Invariably, as we’d convene a critique, the personnel involved – the welders and mechanics – would feel like they were on trial. Despite our best efforts to convince them that the meeting was not disciplinary but constructive, they would always remain guarded and closed in their comments, to the extent that often a 6’ crowbar would not be adequate to pry the full answer from them. But eventually, provided the responsible members of management maintained the meeting with dignity and respect and created an open atmosphere of nonconfrontational dialogue, people would begin to relax and the true story would emerge; at least a good part of it.
But what I quickly learned was that each person had their own version on what they saw, what they heard, and what they think happened. And for a long time, I attributed that to them being in different places and having a different vantage point. But I came to realize that while that was partially true, it did not explain away all the differences and inconsistencies. But what did explain it was the idea that each person had walked a separate and unique life’s trail giving each of them their own unique perspective. And that unique perspective can change the details of a moment in time. Sometimes the change can be imperceptible and other times glaring.
In a case such as this morning’s, due to a hard childhood, one person may have no tolerance for raised voices and arguing; therefore, their version of what they heard would include details focused upon how loudly he was yelling – “I thought he was killing her” – while another might describe it in lesser terms – “They were having words, like they always do…I didn’t think anything of it.” (Note: my comments are not factual and do not pertain to the actual event; they are presented as an example only.) Or in a case of witnessed physical contact, one person may describe it as “he pushed her so hard I thought she was going to go through the wall”, while another might say “I don’t know, he might have bumped into her.” What’s the truth?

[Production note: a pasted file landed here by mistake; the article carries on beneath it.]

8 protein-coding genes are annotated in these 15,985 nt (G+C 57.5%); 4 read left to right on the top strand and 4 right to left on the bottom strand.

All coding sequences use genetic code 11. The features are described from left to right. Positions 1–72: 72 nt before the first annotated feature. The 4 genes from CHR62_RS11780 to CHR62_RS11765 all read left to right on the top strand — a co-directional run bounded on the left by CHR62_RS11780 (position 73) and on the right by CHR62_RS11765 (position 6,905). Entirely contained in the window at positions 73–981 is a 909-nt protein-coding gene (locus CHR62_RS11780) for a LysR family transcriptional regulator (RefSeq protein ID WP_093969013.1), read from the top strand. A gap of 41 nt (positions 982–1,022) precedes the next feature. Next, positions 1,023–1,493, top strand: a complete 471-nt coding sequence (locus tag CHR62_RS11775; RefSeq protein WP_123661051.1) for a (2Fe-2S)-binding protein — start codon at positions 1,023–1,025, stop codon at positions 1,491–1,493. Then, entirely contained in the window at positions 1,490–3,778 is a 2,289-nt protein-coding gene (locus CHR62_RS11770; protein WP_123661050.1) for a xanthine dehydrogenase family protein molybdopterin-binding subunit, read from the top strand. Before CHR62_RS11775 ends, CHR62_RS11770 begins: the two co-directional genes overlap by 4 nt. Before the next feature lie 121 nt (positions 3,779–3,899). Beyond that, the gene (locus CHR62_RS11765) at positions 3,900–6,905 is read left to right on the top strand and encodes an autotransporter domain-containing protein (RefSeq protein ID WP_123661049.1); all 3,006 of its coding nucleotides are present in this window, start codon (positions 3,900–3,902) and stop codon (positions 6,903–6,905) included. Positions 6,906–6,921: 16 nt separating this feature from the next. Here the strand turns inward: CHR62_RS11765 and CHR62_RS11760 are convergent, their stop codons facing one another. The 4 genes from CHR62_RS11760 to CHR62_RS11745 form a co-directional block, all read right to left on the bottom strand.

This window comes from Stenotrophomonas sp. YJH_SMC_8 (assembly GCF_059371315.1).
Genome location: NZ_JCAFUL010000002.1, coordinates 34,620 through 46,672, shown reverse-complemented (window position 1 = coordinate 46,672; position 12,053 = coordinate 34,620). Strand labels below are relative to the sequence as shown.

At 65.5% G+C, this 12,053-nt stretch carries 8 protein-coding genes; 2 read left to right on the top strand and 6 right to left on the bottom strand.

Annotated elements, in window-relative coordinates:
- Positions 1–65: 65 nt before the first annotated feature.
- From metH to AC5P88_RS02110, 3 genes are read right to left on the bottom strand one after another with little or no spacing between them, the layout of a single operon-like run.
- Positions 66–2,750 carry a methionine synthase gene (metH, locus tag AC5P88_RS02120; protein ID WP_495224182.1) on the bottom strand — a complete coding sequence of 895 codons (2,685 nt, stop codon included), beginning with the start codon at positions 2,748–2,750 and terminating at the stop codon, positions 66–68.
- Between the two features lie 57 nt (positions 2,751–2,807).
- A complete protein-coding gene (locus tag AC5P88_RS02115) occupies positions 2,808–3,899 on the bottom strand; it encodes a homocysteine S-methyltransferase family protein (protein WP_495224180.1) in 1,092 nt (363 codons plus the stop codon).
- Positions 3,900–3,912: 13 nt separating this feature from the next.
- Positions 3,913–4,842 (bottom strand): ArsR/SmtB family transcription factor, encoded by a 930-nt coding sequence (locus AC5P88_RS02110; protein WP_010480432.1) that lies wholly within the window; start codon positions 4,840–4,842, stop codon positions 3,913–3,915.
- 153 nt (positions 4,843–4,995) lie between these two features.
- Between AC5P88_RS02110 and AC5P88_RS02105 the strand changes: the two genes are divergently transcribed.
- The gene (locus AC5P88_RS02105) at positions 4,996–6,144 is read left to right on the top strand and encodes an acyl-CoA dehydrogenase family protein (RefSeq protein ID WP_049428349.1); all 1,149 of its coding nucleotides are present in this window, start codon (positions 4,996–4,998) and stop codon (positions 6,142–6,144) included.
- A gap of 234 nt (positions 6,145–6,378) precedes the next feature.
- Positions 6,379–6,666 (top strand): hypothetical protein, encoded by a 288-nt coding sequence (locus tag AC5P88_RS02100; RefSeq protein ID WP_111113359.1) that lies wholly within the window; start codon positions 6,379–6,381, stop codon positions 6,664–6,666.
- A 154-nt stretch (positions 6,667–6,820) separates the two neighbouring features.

As it often turns out, the truth is a paint-by-numbers picture created by with as many people’s perspective of the moment as possible. Sometimes, that picture will come together crisply and clearly; other times it is more like a Monet painting: a chaotic cadre of color until you step back and the true picture finally comes into focus. That is why investigating officials take as many statements as they possibly can; because it is often that hard to remove the personalized tints and hues from what the witnesses claim they saw, so the more you have, the better your chance to see the true picture.
This is (sadly) also true with news lately. It is almost as if you have to choose the Red channel or the Blue channel because the video clips, the sound bites, and the quotes are all carefully juxtaposed to alter the context to align with their perspective of who is right and who is the villain; orchestrated to fit their view, their perspective. To that end, I don’t always watch or read the news, but when I do – I use multiple sources to provide me as many and varied perspectives as possible. So the next time you want to know the truth, don’t sole source it – get a second opinion because it is rarely black and white.